This equation is also confirmed in the book review at:

friend said:
It is important to me that this issue is addressed. In fact EVERYTHING depends on it. For it seems the path integral of physics and perhaps all of physics can be derived from this recursion relation of the Dirac delta function, if only it is valid. I can easily show this here if there is interest.

I found this equation in the book, "Path Integrals in Quantum Mechanics, Statistics, Polymer Physics, and Financial Markets", by Hagen Kleinert, page 91. You can also see in a book review at:

http://users.physik.fu-berlin.de/~kleinert/public_html/kleiner_reb3/psfiles/pthic04.pdf

It shows how a quantum transition amplitude can be interpreted as a dirac delta function equal to the integration of a great number of products of delta functions.

$$$\left( {x_b t_b |x_a t_a } \right) = \prod\limits_{n = 1}^N {\left[ {\int_{ - \infty }^{ + \infty } {dx_n } } \right]} \prod\limits_{n = 1}^{N + 1} {\left\langle {x_n |x_{n - 1} } \right\rangle } = \prod\limits_{n = 1}^N {\left[ {\int_{ - \infty }^{ + \infty } {dx_n } } \right]} \prod\limits_{n = 1}^{N + 1} {\delta \left( {x_n - x_{n - 1} } \right)} = \delta \left( {x_b - x_a } \right)$$$

The last two equations on the right can be obtain by interating a recursion relation for the dirac delta function. So you can see here that QM can be derived from this recursion relation assuming that it is valid.

why is the product undecided ??

using the "convolution theorem" i can get the product of 2 dirac delta functions

$$D^{m}\delta (u) D^{n}\delta (u)$$

as the Fourier transform of the convolution of the 2 functions

$$A(x^{m}*x^{n} )$$ so this convolution would define the product.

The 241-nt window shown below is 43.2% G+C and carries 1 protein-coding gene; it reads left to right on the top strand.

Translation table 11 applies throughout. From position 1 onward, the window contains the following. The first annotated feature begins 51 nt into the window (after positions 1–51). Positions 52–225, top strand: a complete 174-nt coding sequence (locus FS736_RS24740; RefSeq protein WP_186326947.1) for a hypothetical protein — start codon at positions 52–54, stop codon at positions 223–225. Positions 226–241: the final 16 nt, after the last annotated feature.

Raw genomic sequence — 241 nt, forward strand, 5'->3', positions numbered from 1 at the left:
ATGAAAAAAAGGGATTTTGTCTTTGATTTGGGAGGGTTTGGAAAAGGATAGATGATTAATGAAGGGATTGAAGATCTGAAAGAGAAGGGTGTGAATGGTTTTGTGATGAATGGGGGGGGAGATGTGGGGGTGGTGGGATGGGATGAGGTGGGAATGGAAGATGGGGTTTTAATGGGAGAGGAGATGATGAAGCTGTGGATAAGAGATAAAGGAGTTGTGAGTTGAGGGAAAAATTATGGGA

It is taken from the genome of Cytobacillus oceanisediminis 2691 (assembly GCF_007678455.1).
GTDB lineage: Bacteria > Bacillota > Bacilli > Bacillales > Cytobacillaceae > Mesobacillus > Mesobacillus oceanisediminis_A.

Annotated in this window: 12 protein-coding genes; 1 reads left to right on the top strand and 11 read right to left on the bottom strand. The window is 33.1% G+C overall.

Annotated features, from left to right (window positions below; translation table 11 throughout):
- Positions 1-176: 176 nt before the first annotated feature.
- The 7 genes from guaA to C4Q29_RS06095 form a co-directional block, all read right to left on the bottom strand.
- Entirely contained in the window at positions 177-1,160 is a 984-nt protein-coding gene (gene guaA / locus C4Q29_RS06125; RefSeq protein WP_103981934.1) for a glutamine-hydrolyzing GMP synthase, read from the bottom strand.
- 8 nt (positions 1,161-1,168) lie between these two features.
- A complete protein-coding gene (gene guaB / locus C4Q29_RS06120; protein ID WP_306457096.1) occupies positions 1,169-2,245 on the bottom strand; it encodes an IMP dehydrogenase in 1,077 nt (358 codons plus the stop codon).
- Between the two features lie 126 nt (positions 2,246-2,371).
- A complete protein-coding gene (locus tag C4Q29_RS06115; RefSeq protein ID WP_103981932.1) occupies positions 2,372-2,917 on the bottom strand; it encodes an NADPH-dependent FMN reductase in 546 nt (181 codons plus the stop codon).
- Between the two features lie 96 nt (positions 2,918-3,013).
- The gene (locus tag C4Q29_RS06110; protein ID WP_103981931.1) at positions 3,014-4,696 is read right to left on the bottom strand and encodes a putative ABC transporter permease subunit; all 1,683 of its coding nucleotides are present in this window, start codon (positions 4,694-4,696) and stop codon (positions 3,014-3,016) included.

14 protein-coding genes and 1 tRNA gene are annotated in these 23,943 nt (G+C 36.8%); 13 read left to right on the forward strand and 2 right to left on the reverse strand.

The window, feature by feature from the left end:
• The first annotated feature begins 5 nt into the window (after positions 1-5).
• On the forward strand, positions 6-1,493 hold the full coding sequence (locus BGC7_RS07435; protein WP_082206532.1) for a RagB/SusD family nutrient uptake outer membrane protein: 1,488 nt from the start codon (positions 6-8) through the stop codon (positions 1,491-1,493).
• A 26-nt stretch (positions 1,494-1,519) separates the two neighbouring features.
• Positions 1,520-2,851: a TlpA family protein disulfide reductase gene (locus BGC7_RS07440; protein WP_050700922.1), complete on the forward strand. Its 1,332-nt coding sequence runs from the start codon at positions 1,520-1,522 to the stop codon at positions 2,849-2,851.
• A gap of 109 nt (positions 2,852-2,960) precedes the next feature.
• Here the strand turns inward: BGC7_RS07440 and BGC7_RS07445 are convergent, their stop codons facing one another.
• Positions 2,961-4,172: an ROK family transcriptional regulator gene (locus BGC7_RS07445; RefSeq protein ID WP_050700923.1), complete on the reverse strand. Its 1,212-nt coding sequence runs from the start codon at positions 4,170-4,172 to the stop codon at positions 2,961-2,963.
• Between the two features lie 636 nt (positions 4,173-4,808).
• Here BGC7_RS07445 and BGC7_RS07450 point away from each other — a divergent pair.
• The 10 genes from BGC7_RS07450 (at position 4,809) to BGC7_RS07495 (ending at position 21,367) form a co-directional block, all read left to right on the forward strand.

jere A is a constant that can be a real or pure imaginary number

## 1. What is a product of Dirac delta distributions?

A product of Dirac delta distributions is a mathematical concept used in quantum mechanics to represent the probability of a particle being in a certain location or state. It is a mathematical function that is zero everywhere, except at a single point, where it is infinite. This point represents the location or state of the particle.

## 2. How is a product of Dirac delta distributions calculated?

A product of Dirac delta distributions is calculated by multiplying the individual Dirac delta distributions together. This is done by evaluating the function at the point of interest and then multiplying the resulting values. In mathematical notation, it is represented as δ(x - x1)η(x - x2)η(x - x3)...

## 3. What is the significance of a product of Dirac delta distributions in physics?

In physics, a product of Dirac delta distributions is used to represent the probability of finding a particle at a specific location or state. It is also used to describe the position and momentum of a particle, as well as to calculate transition probabilities between quantum states. It is a fundamental tool in quantum mechanics and allows for precise calculations and predictions.

## 4. Can a product of Dirac delta distributions be visualized?

No, a product of Dirac delta distributions cannot be visualized in the traditional sense as it is a mathematical concept. However, it can be represented graphically as a spike at the point of interest, with a value of infinity at that point and zero everywhere else. This graphical representation helps to understand the behavior and properties of the function.

## 5. Are there any real-life applications of a product of Dirac delta distributions?

Yes, a product of Dirac delta distributions has many real-life applications in fields such as physics, engineering, and signal processing. It is used to model and analyze systems with discrete states or positions, such as electronic circuits, communication systems, and quantum systems. It is also used in image processing and pattern recognition to locate and identify specific features in an image.